Recognition was readily given by Britain and others. But by Amin’s neighbour, President Nyerere, widely respected as one of Africa’s most important leaders, recognition was withheld. This denial of recognition, only recently beginning to thaw, must have fuelled Amin’s mental dissonance. It could be part of the reason why Amin had to strive, in various ways, to assert himself as a true champion of African independence: truer perhaps, he hoped, than his tantalising Tanzanian neighbour.
Amin’s drive for psychological recognition was clear in his first years of power. Obote had left a giant Conference Hall building in Kampala, in which the Organisation of African Unity was due to meet, that year. Now it was Amin who pressed on with the expensive building, hoping that the OAU would come to what was now his capital, and, by so doing, recognise his legitimacy. Obote clearly recognised Amin’s motive. He successfully marshalled support through Nyerere and other friendly leaders, like Siad Barre of Somalia, and they saw to it that, in the event, the OAU avoided Kampala.
Amin missed a great opportunity here to have emerged as a true statesman of African independence, and to have stood a good chance of ousting Obote in Nyerere’s esteem. For had Amin cancelled the building, he could have devoted public money to a host of more useful projects, and invited the OAU to share the dignity of Ugandan hospitality without the expensive, foreign-built staging. Nyerere would have been more likely to respect this kind of approach on Amin’s part. After this diplomatic defeat, Amin had to turn elsewhere to develop his sense of purpose and prove himself.
The second concept probably very relevant to understanding Amin is that of the Authoritarian Personality. This structure was first researched thoroughly in America by refugees from Nazi Germany. They sought to establish whether there is something we can truly call authoritarian personality, and if so, what it consists of and how it comes about. Among the causes are strict childhood discipline and an absence of companionable though firm guidance from parents. Now what can we discover about Amin’s family background? Not much. His father was probably a Nubi, a descendant of migrants from the Sudan who had settled in Kakwa territory in Northern Uganda. Child-raising practices in such societies tend more to resemble those which develop authoritarianism than others which produce more flexible, tolerant types of personality.
Among the characteristics of authoritarian personality are an unwillingness to acknowledge one’s anti-social impulses, a tendency to try to get rid of them by projecting them on to others, and a tendency to think in rather rigid categories and stereotypes. Amin the authoritarian began to show his hand in December 1971. Uganda’s Asians had always been culturally apart from the black African, and various stereotyped accusations against them were common. President Amin now called a meeting of all the 18 Asian communities, in his empty Conference Centre. In this, he harangued them as a bloc, for several hours, cataloguing their supposedly universal misdeeds. They were warned against what Amin called ‘milking the cow’ of Aganda’s economy, but not feeding it. And against looking down upon Africans.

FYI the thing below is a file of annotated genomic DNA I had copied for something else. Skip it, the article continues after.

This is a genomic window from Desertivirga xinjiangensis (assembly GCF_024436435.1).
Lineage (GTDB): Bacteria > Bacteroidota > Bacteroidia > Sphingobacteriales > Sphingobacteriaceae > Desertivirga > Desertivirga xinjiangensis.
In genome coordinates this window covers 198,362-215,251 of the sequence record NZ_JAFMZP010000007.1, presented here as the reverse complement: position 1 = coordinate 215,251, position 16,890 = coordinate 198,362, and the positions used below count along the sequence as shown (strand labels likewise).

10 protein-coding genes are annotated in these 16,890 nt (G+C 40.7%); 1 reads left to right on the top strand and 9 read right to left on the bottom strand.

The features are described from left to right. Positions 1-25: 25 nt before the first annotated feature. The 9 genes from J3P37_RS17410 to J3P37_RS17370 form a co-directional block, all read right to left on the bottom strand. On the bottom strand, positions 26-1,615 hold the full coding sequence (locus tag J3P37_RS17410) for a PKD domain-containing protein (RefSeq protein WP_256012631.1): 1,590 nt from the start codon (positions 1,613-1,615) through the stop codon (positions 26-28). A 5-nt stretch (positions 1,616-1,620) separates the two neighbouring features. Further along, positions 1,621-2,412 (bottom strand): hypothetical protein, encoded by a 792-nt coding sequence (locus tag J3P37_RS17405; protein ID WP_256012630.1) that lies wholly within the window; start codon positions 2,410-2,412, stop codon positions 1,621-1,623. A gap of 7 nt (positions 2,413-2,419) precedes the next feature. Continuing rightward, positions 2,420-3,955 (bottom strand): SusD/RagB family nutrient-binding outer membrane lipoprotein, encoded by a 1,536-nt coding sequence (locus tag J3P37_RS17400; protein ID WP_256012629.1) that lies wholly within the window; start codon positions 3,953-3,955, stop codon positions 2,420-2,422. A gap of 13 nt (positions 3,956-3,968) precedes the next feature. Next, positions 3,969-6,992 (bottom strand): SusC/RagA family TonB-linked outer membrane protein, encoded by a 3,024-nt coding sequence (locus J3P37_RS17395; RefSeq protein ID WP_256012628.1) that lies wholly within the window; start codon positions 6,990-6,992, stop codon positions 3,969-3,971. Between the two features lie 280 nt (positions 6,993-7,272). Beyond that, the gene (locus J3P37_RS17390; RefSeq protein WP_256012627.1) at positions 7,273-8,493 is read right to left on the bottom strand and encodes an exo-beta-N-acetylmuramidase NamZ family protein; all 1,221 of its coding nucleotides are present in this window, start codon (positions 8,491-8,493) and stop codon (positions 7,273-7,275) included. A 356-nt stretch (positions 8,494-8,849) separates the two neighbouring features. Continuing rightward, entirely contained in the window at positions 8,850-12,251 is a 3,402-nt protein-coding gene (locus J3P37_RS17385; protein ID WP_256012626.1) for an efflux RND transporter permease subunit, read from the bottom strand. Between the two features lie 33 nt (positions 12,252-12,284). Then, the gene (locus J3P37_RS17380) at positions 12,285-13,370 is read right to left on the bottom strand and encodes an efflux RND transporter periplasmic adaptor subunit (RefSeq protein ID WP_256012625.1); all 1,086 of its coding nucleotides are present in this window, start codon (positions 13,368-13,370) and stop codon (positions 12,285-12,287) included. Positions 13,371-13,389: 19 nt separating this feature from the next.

The Asians’ fate was now crystallising. min had already begun diplomatic contacts with Muslim leaders. Using the private jet which the Israelis had given him, he visited Cairo and soon met with Colonel Gaddafi. Gaddafi had not long since expelled the whole community of Italian settlers in Libya, virtually overnight. This idea would surely have appealed to Amin’s mind, and it would see that it merely waited there for a catalyst to transform it into action.
The first week in August 1972 saw prominent daily news reports of Asians who were trying to ‘queue-jump’ into Britain being shuttled from airport to unwelcoming airport around the world. It seemed as though ultimately it was Britain’s responsibility to care for these people, though some might feel that for the moment East African countries should espouse them. Like others who react in terms of Britain’s old Imperial responsibilities, Amin felt strongly for the fist solution. He now dreamt that he must expel his country’s Asians. Triggered off by this dream, he started the exodus period ticking. His rhetoric was full of railing against Britain, of sending the Asians, who were the symbols of his resentment, to Britain, which he called their country of origin. He also wanted, as he put it, to teach Britain a lesson.
Publicly, Amin justified this by accusing Asians of disloyalty and of sending their Ugandan money abroad. But this is something which we are told that Amin had himself been guilty of doing. So we can see his scapegoating of the Asians as partly a projection of his own guilt onto others, thus trying to export feelings he could not comfortably contain. It was also an attempt to justify himself as a popular and independent African leader.
We return now to my third theme: that of the dependent personality. Mannoni, who is the principal promoter of this theory, pinned his ideas on what he had observed in an extreme form in Madagascar, the so-called ‘cult of the dead’. this not only entailed a tremendous respect for the departed; it also involved the idea that the dead still oversee the progress of the living. Their wishes are sometimes communicated through dreams. Many peoples in Uganda believe strongly that dreams are a channel of communication with the spiritual world, where the ancestors have gone. Hence many Ugandans, including probably Amin himself, would have seen his dream as a valid source of guidance.